Apple Hardware Test

Testing the operating range of AirPods and Beats Solo3 vs non-W1 Beats headphones

Much has been said about the virtues of the W1 chip Apple started baking into their latest wireless Beats line-up and of course the AirPods. By now we know for sure that W1 facilitates a much faster pairing process, as do we know that the chip significantly amplifies both battery life and conservation techniques. What’s less prominently talked about – at least from official sides – is the operating range of these wireless headphones and the presumed effect the W1 chip addition has had on that benchmark.

For I felt information on the internet was just a bit too murky to count on, I decided to take it upon myself and conduct a little experiment: I packed my rucksack with four headphones (two of which boast the new W1 chip) and headed to a nearby park in order to pit them against each other. Pairing them one after another and then slowly making a bee-line for the opposite direction, one thing quickly became clear: the results for the maximum distance obtainable aren’t surprising in terms of order, but they definitely are in their clarity.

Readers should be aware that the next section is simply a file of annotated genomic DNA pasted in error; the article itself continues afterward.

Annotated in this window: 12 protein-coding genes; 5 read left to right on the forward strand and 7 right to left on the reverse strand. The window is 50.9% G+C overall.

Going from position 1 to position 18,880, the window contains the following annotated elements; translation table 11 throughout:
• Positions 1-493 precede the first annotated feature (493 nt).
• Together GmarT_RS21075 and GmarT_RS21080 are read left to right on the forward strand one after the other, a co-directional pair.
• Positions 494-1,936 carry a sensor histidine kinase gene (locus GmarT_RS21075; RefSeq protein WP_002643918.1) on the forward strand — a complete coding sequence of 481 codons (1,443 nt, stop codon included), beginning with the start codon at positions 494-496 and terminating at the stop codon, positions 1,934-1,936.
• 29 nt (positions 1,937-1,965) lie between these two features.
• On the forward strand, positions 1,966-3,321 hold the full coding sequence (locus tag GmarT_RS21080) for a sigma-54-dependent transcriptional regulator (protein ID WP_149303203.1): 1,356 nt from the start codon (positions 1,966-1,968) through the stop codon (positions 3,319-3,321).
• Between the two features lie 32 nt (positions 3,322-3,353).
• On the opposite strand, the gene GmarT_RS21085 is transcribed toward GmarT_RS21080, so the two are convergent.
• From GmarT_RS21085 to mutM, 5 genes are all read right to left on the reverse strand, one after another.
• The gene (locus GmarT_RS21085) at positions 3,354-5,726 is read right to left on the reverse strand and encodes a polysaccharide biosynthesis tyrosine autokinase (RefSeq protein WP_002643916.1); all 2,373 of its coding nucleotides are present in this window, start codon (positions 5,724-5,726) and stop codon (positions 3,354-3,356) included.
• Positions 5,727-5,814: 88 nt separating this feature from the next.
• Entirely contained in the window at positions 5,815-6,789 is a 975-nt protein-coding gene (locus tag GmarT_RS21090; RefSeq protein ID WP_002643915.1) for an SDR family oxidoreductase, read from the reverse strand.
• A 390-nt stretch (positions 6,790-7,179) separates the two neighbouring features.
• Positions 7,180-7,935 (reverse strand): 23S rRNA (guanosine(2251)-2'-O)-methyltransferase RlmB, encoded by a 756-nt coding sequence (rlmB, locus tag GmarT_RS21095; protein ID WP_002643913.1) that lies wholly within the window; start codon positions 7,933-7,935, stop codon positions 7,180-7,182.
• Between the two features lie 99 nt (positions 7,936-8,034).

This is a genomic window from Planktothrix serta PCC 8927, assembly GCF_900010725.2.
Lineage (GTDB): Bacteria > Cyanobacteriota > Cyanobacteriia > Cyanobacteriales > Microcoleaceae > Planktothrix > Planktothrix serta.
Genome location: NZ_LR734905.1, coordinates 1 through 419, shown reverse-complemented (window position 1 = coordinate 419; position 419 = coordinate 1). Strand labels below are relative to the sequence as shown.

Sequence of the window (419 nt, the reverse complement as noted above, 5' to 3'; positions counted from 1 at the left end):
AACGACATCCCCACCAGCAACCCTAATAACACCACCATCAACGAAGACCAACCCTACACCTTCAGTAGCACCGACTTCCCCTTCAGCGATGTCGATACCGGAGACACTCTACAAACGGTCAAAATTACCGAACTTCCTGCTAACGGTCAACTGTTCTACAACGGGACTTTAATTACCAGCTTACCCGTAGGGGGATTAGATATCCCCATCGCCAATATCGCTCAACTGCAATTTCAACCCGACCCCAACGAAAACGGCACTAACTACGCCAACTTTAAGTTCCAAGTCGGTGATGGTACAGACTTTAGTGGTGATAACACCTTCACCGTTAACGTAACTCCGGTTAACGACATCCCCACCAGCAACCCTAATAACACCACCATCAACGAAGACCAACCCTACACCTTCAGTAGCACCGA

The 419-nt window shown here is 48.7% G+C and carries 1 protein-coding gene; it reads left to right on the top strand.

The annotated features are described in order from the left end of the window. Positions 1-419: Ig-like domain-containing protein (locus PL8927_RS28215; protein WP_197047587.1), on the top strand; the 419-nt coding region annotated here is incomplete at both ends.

iPhone 7 outlasts Samsung Galaxy S7 in 35-foot water immersion

When it comes to competition in the technology world, there’s nothing fiercer than that of what exists between Apple and Samsung.

Apple’s new iPhone 7 & 7 Plus handsets are water resistant, and recent water resistance testing has shown that it’s probably under-rated at IP67, but Samsung’s Galaxy S7 is rated to IP68 standards. So how do they compare?

Just how water resistant is the iPhone 7?

As revealed at Apple’s iPhone 7 keynote, the new handset is water resistant (not waterproof), and this means it can supposedly handle some water splashes and light submersion and come out unharmed.

Now that the iPhone 7 is officially available to the public, you can probably imagine some people have already started putting the device through water tests. So how did it do?